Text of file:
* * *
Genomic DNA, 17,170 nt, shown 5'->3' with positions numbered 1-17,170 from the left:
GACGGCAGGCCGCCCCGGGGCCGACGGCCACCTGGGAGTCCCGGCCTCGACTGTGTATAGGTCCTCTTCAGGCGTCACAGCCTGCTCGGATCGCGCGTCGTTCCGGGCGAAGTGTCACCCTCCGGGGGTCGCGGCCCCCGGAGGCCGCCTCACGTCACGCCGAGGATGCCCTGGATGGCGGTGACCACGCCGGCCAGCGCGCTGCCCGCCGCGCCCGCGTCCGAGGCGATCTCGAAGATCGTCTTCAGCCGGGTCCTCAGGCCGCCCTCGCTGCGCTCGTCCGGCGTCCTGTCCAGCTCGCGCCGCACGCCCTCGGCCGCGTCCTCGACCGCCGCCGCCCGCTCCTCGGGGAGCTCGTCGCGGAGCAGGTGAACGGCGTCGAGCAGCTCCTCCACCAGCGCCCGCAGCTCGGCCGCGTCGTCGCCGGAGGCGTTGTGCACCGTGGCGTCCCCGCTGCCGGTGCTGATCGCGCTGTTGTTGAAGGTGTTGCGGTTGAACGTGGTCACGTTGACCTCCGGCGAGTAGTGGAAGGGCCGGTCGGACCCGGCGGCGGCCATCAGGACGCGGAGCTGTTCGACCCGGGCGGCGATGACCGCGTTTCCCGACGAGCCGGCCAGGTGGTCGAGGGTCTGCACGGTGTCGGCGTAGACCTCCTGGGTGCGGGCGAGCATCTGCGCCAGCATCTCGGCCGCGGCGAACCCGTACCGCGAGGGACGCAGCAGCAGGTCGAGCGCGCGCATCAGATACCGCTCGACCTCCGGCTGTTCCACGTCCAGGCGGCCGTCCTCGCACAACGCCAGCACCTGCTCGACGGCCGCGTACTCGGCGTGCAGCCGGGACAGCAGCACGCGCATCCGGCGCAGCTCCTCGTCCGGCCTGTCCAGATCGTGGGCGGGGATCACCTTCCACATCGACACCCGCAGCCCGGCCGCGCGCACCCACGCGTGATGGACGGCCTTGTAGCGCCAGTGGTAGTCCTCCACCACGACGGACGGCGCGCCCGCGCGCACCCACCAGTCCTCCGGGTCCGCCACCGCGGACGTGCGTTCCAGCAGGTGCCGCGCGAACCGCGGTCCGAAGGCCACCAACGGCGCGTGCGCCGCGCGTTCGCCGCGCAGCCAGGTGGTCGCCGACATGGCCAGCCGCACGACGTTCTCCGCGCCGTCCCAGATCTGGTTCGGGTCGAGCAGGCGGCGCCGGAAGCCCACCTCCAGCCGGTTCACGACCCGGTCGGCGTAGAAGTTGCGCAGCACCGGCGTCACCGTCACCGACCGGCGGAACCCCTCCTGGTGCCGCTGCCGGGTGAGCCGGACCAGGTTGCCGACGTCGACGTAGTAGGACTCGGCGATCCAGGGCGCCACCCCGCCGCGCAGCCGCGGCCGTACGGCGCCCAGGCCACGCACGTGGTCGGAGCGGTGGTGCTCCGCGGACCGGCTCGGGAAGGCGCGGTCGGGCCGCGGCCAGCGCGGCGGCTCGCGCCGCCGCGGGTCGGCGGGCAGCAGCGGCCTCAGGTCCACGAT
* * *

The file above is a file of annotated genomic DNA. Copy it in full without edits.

Genomic DNA, 17,170 nt, shown 5'->3' with positions numbered 1-17,170 from the left:
GACGGCAGGCCGCCCCGGGGCCGACGGCCACCTGGGAGTCCCGGCCTCGACTGTGTATAGGTCCTCTTCAGGCGTCACAGCCTGCTCGGATCGCGCGTCGTTCCGGGCGAAGTGTCACCCTCCGGGGGTCGCGGCCCCCGGAGGCCGCCTCACGTCACGCCGAGGATGCCCTGGATGGCGGTGACCACGCCGGCCAGCGCGCTGCCCGCCGCGCCCGCGTCCGAGGCGATCTCGAAGATCGTCTTCAGCCGGGTCCTCAGGCCGCCCTCGCTGCGCTCGTCCGGCGTCCTGTCCAGCTCGCGCCGCACGCCCTCGGCCGCGTCCTCGACCGCCGCCGCCCGCTCCTCGGGGAGCTCGTCGCGGAGCAGGTGAACGGCGTCGAGCAGCTCCTCCACCAGCGCCCGCAGCTCGGCCGCGTCGTCGCCGGAGGCGTTGTGCACCGTGGCGTCCCCGCTGCCGGTGCTGATCGCGCTGTTGTTGAAGGTGTTGCGGTTGAACGTGGTCACGTTGACCTCCGGCGAGTAGTGGAAGGGCCGGTCGGACCCGGCGGCGGCCATCAGGACGCGGAGCTGTTCGACCCGGGCGGCGATGACCGCGTTTCCCGACGAGCCGGCCAGGTGGTCGAGGGTCTGCACGGTGTCGGCGTAGACCTCCTGGGTGCGGGCGAGCATCTGCGCCAGCATCTCGGCCGCGGCGAACCCGTACCGCGAGGGACGCAGCAGCAGGTCGAGCGCGCGCATCAGATACCGCTCGACCTCCGGCTGTTCCACGTCCAGGCGGCCGTCCTCGCACAACGCCAGCACCTGCTCGACGGCCGCGTACTCGGCGTGCAGCCGGGACAGCAGCACGCGCATCCGGCGCAGCTCCTCGTCCGGCCTGTCCAGATCGTGGGCGGGGATCACCTTCCACATCGACACCCGCAGCCCGGCCGCGCGCACCCACGCGTGATGGACGGCCTTGTAGCGCCAGTGGTAGTCCTCCACCACGACGGACGGCGCGCCCGCGCGCACCCACCAGTCCTCCGGGTCCGCCACCGCGGACGTGCGTTCCAGCAGGTGCCGCGCGAACCGCGGTCCGAAGGCCACCAACGGCGCGTGCGCCGCGCGTTCGCCGCGCAGCCAGGTGGTCGCCGACATGGCCAGCCGCACGACGTTCTCCGCGCCGTCCCAGATCTGGTTCGGGTCGAGCAGGCGGCGCCGGAAGCCCACCTCCAGCCGGTTCACGACCCGGTCGGCGTAGAAGTTGCGCAGCACCGGCGTCACCGTCACCGACCGGCGGAACCCCTCCTGGTGCCGCTGCCGGGTGAGCCGGACCAGGTTGCCGACGTCGACGTAGTAGGACTCGGCGATCCAGGGCGCCACCCCGCCGCGCAGCCGCGGCCGTACGGCGCCCAGGCCACGCACGTGGTCGGAGCGGTGGTGCTCCGCGGACCGGCTCGGGAAGGCGCGGTCGGGCCGCGGCCAGCGCGGCGGCTCGCGCCGCCGCGGGTCGGCGGGCAGCAGCGGCCTCAGGTCCACGAT